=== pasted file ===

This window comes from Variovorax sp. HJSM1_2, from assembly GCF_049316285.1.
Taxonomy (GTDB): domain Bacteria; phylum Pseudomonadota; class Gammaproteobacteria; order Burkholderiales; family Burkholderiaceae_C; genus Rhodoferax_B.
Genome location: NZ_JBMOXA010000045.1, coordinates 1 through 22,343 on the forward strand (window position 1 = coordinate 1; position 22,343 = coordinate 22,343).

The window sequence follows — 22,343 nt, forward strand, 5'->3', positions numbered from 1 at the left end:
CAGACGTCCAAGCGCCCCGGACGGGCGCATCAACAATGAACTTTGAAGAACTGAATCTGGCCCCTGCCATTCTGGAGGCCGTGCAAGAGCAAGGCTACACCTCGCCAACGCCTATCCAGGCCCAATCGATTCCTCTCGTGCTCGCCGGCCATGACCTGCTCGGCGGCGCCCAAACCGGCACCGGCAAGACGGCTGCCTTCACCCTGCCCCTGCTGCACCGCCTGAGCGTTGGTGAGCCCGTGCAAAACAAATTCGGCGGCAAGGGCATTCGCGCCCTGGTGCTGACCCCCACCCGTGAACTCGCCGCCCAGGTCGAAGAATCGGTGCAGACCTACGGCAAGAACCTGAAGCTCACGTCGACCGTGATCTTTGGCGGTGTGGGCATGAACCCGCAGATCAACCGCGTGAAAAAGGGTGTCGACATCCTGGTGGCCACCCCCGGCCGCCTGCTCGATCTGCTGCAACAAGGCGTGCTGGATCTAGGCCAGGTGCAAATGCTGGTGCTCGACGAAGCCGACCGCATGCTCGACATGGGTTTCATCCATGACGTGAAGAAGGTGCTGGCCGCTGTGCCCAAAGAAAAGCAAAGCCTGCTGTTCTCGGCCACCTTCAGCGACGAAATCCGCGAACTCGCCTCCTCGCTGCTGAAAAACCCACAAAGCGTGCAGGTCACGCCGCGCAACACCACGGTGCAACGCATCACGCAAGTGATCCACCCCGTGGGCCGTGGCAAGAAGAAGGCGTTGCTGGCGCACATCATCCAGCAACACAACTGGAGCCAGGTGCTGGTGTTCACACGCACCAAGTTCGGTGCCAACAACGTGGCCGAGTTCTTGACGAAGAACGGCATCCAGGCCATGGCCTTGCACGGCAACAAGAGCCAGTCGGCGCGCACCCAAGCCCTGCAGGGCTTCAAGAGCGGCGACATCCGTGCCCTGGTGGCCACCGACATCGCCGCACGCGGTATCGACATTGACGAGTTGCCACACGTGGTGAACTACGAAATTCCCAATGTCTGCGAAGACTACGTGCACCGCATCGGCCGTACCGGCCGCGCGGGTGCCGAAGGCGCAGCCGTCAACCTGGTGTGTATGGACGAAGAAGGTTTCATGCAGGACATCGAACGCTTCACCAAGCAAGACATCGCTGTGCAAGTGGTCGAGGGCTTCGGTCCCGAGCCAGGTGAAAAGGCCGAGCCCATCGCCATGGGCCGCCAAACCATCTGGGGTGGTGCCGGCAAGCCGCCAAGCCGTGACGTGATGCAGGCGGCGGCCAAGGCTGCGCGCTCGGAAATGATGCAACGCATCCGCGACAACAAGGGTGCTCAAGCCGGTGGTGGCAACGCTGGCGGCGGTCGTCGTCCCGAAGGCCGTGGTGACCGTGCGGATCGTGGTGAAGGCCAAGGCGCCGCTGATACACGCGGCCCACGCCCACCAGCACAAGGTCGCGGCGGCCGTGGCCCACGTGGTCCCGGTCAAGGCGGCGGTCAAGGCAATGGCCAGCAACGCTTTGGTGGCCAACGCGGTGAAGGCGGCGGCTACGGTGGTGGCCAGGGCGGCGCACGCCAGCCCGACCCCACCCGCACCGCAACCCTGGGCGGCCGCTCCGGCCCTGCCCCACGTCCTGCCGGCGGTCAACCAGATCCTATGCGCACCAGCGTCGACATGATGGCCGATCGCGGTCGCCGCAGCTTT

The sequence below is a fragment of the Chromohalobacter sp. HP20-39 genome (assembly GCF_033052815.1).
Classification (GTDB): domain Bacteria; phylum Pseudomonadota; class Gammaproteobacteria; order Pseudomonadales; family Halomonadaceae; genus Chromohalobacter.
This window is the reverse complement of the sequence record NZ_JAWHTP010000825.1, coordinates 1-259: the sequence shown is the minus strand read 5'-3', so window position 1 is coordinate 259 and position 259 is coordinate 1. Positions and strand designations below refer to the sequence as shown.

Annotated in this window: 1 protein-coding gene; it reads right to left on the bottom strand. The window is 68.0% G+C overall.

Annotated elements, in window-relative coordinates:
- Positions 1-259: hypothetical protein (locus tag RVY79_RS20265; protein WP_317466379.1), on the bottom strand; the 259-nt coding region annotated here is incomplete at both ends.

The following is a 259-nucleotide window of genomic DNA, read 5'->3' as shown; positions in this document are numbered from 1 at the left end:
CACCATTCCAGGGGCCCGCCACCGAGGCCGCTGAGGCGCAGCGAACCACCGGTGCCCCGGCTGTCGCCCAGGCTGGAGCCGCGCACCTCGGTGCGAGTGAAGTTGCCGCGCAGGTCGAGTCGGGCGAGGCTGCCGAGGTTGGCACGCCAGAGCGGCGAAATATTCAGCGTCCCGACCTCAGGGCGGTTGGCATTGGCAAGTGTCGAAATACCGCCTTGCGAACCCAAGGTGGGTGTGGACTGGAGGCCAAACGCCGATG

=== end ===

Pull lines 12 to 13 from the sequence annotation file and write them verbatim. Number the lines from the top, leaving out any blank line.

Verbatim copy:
The following is a 259-nucleotide window of genomic DNA, read 5'->3' as shown; positions in this document are numbered from 1 at the left end:
CACCATTCCAGGGGCCCGCCACCGAGGCCGCTGAGGCGCAGCGAACCACCGGTGCCCCGGCTGTCGCCCAGGCTGGAGCCGCGCACCTCGGTGCGAGTGAAGTTGCCGCGCAGGTCGAGTCGGGCGAGGCTGCCGAGGTTGGCACGCCAGAGCGGCGAAATATTCAGCGTCCCGACCTCAGGGCGGTTGGCATTGGCAAGTGTCGAAATACCGCCTTGCGAACCCAAGGTGGGTGTGGACTGGAGGCCAAACGCCGATG